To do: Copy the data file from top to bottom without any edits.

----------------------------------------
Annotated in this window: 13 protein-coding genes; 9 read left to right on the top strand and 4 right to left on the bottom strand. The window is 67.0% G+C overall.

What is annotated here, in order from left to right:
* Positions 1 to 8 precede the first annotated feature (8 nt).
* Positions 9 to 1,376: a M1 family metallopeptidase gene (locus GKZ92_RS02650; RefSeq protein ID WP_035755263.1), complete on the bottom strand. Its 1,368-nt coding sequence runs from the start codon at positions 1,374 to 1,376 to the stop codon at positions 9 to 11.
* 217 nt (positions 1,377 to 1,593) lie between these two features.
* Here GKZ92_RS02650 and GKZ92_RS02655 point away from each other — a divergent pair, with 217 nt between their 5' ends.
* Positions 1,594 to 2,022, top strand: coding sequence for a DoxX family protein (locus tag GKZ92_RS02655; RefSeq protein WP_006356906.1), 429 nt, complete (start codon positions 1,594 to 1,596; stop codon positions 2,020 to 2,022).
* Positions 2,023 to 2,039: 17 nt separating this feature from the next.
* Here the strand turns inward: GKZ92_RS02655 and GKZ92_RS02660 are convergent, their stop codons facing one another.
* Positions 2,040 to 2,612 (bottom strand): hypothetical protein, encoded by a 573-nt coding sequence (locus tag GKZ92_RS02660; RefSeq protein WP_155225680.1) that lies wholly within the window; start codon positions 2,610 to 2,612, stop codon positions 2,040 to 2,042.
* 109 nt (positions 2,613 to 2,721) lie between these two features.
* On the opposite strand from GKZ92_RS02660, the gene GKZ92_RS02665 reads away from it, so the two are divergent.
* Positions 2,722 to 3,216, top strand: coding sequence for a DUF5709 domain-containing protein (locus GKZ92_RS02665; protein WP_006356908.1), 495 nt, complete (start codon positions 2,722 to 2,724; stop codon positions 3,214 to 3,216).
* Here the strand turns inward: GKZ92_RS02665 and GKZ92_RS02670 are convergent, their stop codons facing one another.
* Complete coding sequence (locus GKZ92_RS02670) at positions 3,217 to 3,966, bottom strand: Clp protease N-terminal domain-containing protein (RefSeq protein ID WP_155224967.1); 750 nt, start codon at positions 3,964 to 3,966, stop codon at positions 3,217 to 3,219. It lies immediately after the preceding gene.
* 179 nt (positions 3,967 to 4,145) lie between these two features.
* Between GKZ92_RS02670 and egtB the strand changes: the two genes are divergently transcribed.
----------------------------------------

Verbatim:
Annotated in this window: 13 protein-coding genes; 9 read left to right on the top strand and 4 right to left on the bottom strand. The window is 67.0% G+C overall.

What is annotated here, in order from left to right:
* Positions 1 to 8 precede the first annotated feature (8 nt).
* Positions 9 to 1,376: a M1 family metallopeptidase gene (locus GKZ92_RS02650; RefSeq protein ID WP_035755263.1), complete on the bottom strand. Its 1,368-nt coding sequence runs from the start codon at positions 1,374 to 1,376 to the stop codon at positions 9 to 11.
* 217 nt (positions 1,377 to 1,593) lie between these two features.
* Here GKZ92_RS02650 and GKZ92_RS02655 point away from each other — a divergent pair, with 217 nt between their 5' ends.
* Positions 1,594 to 2,022, top strand: coding sequence for a DoxX family protein (locus tag GKZ92_RS02655; RefSeq protein WP_006356906.1), 429 nt, complete (start codon positions 1,594 to 1,596; stop codon positions 2,020 to 2,022).
* Positions 2,023 to 2,039: 17 nt separating this feature from the next.
* Here the strand turns inward: GKZ92_RS02655 and GKZ92_RS02660 are convergent, their stop codons facing one another.
* Positions 2,040 to 2,612 (bottom strand): hypothetical protein, encoded by a 573-nt coding sequence (locus tag GKZ92_RS02660; RefSeq protein WP_155225680.1) that lies wholly within the window; start codon positions 2,610 to 2,612, stop codon positions 2,040 to 2,042.
* 109 nt (positions 2,613 to 2,721) lie between these two features.
* On the opposite strand from GKZ92_RS02660, the gene GKZ92_RS02665 reads away from it, so the two are divergent.
* Positions 2,722 to 3,216, top strand: coding sequence for a DUF5709 domain-containing protein (locus GKZ92_RS02665; protein WP_006356908.1), 495 nt, complete (start codon positions 2,722 to 2,724; stop codon positions 3,214 to 3,216).
* Here the strand turns inward: GKZ92_RS02665 and GKZ92_RS02670 are convergent, their stop codons facing one another.
* Complete coding sequence (locus GKZ92_RS02670) at positions 3,217 to 3,966, bottom strand: Clp protease N-terminal domain-containing protein (RefSeq protein ID WP_155224967.1); 750 nt, start codon at positions 3,964 to 3,966, stop codon at positions 3,217 to 3,219. It lies immediately after the preceding gene.
* 179 nt (positions 3,967 to 4,145) lie between these two features.
* Between GKZ92_RS02670 and egtB the strand changes: the two genes are divergently transcribed.